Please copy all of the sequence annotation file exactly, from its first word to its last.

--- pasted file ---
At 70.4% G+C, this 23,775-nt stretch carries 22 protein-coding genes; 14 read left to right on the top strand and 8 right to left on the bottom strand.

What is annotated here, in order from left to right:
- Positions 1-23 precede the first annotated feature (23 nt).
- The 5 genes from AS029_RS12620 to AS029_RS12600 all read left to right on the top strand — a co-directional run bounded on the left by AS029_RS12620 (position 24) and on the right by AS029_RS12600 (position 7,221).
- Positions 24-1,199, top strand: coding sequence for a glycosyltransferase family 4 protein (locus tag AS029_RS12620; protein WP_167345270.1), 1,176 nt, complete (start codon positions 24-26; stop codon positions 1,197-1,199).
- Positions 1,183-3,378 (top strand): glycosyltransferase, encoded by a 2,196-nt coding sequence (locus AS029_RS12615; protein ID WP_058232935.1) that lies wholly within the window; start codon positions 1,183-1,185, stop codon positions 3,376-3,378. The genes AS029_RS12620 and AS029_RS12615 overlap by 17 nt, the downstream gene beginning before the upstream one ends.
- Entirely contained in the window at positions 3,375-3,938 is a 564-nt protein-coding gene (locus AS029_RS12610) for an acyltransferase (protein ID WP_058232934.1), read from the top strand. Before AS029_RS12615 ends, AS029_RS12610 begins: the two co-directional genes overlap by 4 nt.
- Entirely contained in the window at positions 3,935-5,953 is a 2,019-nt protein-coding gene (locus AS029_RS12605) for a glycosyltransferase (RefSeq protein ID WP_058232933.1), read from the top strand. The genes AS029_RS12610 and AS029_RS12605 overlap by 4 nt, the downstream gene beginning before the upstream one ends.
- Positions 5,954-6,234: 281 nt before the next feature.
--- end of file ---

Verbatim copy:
At 70.4% G+C, this 23,775-nt stretch carries 22 protein-coding genes; 14 read left to right on the top strand and 8 right to left on the bottom strand.

What is annotated here, in order from left to right:
- Positions 1-23 precede the first annotated feature (23 nt).
- The 5 genes from AS029_RS12620 to AS029_RS12600 all read left to right on the top strand — a co-directional run bounded on the left by AS029_RS12620 (position 24) and on the right by AS029_RS12600 (position 7,221).
- Positions 24-1,199, top strand: coding sequence for a glycosyltransferase family 4 protein (locus tag AS029_RS12620; protein WP_167345270.1), 1,176 nt, complete (start codon positions 24-26; stop codon positions 1,197-1,199).
- Positions 1,183-3,378 (top strand): glycosyltransferase, encoded by a 2,196-nt coding sequence (locus AS029_RS12615; protein ID WP_058232935.1) that lies wholly within the window; start codon positions 1,183-1,185, stop codon positions 3,376-3,378. The genes AS029_RS12620 and AS029_RS12615 overlap by 17 nt, the downstream gene beginning before the upstream one ends.
- Entirely contained in the window at positions 3,375-3,938 is a 564-nt protein-coding gene (locus AS029_RS12610) for an acyltransferase (protein ID WP_058232934.1), read from the top strand. Before AS029_RS12615 ends, AS029_RS12610 begins: the two co-directional genes overlap by 4 nt.
- Entirely contained in the window at positions 3,935-5,953 is a 2,019-nt protein-coding gene (locus AS029_RS12605) for a glycosyltransferase (RefSeq protein ID WP_058232933.1), read from the top strand. The genes AS029_RS12610 and AS029_RS12605 overlap by 4 nt, the downstream gene beginning before the upstream one ends.
- Positions 5,954-6,234: 281 nt before the next feature.